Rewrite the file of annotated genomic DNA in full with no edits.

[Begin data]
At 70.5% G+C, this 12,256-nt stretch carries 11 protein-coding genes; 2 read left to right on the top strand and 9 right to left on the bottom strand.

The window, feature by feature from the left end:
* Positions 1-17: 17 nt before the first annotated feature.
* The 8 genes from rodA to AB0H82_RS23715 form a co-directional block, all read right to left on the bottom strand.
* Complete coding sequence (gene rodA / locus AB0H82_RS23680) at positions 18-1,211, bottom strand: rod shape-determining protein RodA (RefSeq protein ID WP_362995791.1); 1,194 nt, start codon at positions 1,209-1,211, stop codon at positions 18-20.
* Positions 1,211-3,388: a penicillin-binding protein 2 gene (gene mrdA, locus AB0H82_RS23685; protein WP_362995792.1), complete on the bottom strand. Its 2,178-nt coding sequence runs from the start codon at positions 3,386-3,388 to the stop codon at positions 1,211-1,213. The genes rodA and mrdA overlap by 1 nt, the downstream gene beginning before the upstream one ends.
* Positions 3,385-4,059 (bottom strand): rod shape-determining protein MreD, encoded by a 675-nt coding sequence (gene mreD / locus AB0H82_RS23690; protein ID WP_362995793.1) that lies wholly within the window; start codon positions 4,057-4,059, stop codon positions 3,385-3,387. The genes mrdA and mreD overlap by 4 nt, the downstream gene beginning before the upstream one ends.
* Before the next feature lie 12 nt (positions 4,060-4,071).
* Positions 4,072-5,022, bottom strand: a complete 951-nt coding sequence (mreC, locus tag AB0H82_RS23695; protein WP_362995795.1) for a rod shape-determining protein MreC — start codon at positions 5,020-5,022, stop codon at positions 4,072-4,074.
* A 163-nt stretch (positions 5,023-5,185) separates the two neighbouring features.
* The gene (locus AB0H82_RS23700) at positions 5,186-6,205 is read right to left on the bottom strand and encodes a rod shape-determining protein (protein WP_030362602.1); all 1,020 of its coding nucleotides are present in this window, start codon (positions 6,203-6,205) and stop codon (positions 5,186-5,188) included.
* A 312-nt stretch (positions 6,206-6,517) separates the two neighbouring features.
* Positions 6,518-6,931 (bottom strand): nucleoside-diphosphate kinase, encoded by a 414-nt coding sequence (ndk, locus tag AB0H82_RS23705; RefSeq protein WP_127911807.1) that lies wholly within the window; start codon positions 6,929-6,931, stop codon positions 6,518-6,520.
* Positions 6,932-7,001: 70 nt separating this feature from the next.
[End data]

At 70.5% G+C, this 12,256-nt stretch carries 11 protein-coding genes; 2 read left to right on the top strand and 9 right to left on the bottom strand.

The window, feature by feature from the left end:
* Positions 1-17: 17 nt before the first annotated feature.
* The 8 genes from rodA to AB0H82_RS23715 form a co-directional block, all read right to left on the bottom strand.
* Complete coding sequence (gene rodA / locus AB0H82_RS23680) at positions 18-1,211, bottom strand: rod shape-determining protein RodA (RefSeq protein ID WP_362995791.1); 1,194 nt, start codon at positions 1,209-1,211, stop codon at positions 18-20.
* Positions 1,211-3,388: a penicillin-binding protein 2 gene (gene mrdA, locus AB0H82_RS23685; protein WP_362995792.1), complete on the bottom strand. Its 2,178-nt coding sequence runs from the start codon at positions 3,386-3,388 to the stop codon at positions 1,211-1,213. The genes rodA and mrdA overlap by 1 nt, the downstream gene beginning before the upstream one ends.
* Positions 3,385-4,059 (bottom strand): rod shape-determining protein MreD, encoded by a 675-nt coding sequence (gene mreD / locus AB0H82_RS23690; protein ID WP_362995793.1) that lies wholly within the window; start codon positions 4,057-4,059, stop codon positions 3,385-3,387. The genes mrdA and mreD overlap by 4 nt, the downstream gene beginning before the upstream one ends.
* Before the next feature lie 12 nt (positions 4,060-4,071).
* Positions 4,072-5,022, bottom strand: a complete 951-nt coding sequence (mreC, locus tag AB0H82_RS23695; protein WP_362995795.1) for a rod shape-determining protein MreC — start codon at positions 5,020-5,022, stop codon at positions 4,072-4,074.
* A 163-nt stretch (positions 5,023-5,185) separates the two neighbouring features.
* The gene (locus AB0H82_RS23700) at positions 5,186-6,205 is read right to left on the bottom strand and encodes a rod shape-determining protein (protein WP_030362602.1); all 1,020 of its coding nucleotides are present in this window, start codon (positions 6,203-6,205) and stop codon (positions 5,186-5,188) included.
* A 312-nt stretch (positions 6,206-6,517) separates the two neighbouring features.
* Positions 6,518-6,931 (bottom strand): nucleoside-diphosphate kinase, encoded by a 414-nt coding sequence (ndk, locus tag AB0H82_RS23705; RefSeq protein WP_127911807.1) that lies wholly within the window; start codon positions 6,929-6,931, stop codon positions 6,518-6,520.
* Positions 6,932-7,001: 70 nt separating this feature from the next.